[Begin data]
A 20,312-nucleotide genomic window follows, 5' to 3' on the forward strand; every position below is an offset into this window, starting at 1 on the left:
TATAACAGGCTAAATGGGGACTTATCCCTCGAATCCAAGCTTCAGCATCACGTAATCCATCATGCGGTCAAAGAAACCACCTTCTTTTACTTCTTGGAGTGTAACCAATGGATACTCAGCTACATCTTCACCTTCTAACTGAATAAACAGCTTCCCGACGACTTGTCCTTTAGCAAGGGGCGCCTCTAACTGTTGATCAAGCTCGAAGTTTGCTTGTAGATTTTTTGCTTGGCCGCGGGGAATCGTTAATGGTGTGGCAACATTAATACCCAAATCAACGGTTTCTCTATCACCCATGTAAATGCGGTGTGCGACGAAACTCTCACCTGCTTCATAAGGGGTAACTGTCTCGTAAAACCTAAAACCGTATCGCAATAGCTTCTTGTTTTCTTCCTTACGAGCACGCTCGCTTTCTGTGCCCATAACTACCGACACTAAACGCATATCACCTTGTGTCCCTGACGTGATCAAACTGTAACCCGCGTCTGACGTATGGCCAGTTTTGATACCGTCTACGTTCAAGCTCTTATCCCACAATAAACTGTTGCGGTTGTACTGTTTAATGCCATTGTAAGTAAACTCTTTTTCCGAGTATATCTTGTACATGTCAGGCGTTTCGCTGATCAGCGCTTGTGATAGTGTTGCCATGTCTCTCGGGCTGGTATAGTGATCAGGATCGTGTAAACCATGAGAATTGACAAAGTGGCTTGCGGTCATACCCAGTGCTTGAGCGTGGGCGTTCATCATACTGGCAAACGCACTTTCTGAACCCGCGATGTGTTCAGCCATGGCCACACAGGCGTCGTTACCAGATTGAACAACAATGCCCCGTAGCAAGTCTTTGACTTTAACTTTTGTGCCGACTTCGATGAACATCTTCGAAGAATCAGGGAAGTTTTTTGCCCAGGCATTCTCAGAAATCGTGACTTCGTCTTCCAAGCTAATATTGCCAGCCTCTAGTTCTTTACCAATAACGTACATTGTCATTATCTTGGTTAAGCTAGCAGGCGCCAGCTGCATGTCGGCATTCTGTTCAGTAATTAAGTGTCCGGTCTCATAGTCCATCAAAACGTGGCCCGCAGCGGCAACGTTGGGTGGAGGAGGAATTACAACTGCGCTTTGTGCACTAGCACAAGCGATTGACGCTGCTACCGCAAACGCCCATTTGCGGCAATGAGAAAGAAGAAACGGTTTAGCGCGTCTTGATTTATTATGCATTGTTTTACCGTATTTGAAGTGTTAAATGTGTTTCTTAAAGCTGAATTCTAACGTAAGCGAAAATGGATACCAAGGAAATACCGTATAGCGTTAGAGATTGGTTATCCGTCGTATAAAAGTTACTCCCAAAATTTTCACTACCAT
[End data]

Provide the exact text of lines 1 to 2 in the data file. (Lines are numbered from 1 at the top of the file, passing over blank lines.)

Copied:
A 20,312-nucleotide genomic window follows, 5' to 3' on the forward strand; every position below is an offset into this window, starting at 1 on the left:
TATAACAGGCTAAATGGGGACTTATCCCTCGAATCCAAGCTTCAGCATCACGTAATCCATCATGCGGTCAAAGAAACCACCTTCTTTTACTTCTTGGAGTGTAACCAATGGATACTCAGCTACATCTTCACCTTCTAACTGAATAAACAGCTTCCCGACGACTTGTCCTTTAGCAAGGGGCGCCTCTAACTGTTGATCAAGCTCGAAGTTTGCTTGTAGATTTTTTGCTTGGCCGCGGGGAATCGTTAATGGTGTGGCAACATTAATACCCAAATCAACGGTTTCTCTATCACCCATGTAAATGCGGTGTGCGACGAAACTCTCACCTGCTTCATAAGGGGTAACTGTCTCGTAAAACCTAAAACCGTATCGCAATAGCTTCTTGTTTTCTTCCTTACGAGCACGCTCGCTTTCTGTGCCCATAACTACCGACACTAAACGCATATCACCTTGTGTCCCTGACGTGATCAAACTGTAACCCGCGTCTGACGTATGGCCAGTTTTGATACCGTCTACGTTCAAGCTCTTATCCCACAATAAACTGTTGCGGTTGTACTGTTTAATGCCATTGTAAGTAAACTCTTTTTCCGAGTATATCTTGTACATGTCAGGCGTTTCGCTGATCAGCGCTTGTGATAGTGTTGCCATGTCTCTCGGGCTGGTATAGTGATCAGGATCGTGTAAACCATGAGAATTGACAAAGTGGCTTGCGGTCATACCCAGTGCTTGAGCGTGGGCGTTCATCATACTGGCAAACGCACTTTCTGAACCCGCGATGTGTTCAGCCATGGCCACACAGGCGTCGTTACCAGATTGAACAACAATGCCCCGTAGCAAGTCTTTGACTTTAACTTTTGTGCCGACTTCGATGAACATCTTCGAAGAATCAGGGAAGTTTTTTGCCCAGGCATTCTCAGAAATCGTGACTTCGTCTTCCAAGCTAATATTGCCAGCCTCTAGTTCTTTACCAATAACGTACATTGTCATTATCTTGGTTAAGCTAGCAGGCGCCAGCTGCATGTCGGCATTCTGTTCAGTAATTAAGTGTCCGGTCTCATAGTCCATCAAAACGTGGCCCGCAGCGGCAACGTTGGGTGGAGGAGGAATTACAACTGCGCTTTGTGCACTAGCACAAGCGATTGACGCTGCTACCGCAAACGCCCATTTGCGGCAATGAGAAAGAAGAAACGGTTTAGCGCGTCTTGATTTATTATGCATTGTTTTACCGTATTTGAAGTGTTAAATGTGTTTCTTAAAGCTGAATTCTAACGTAAGCGAAAATGGATACCAAGGAAATACCGTATAGCGTTAGAGATTGGTTATCCGTCGTATAAAAGTTACTCCCAAAATTTTCACTACCAT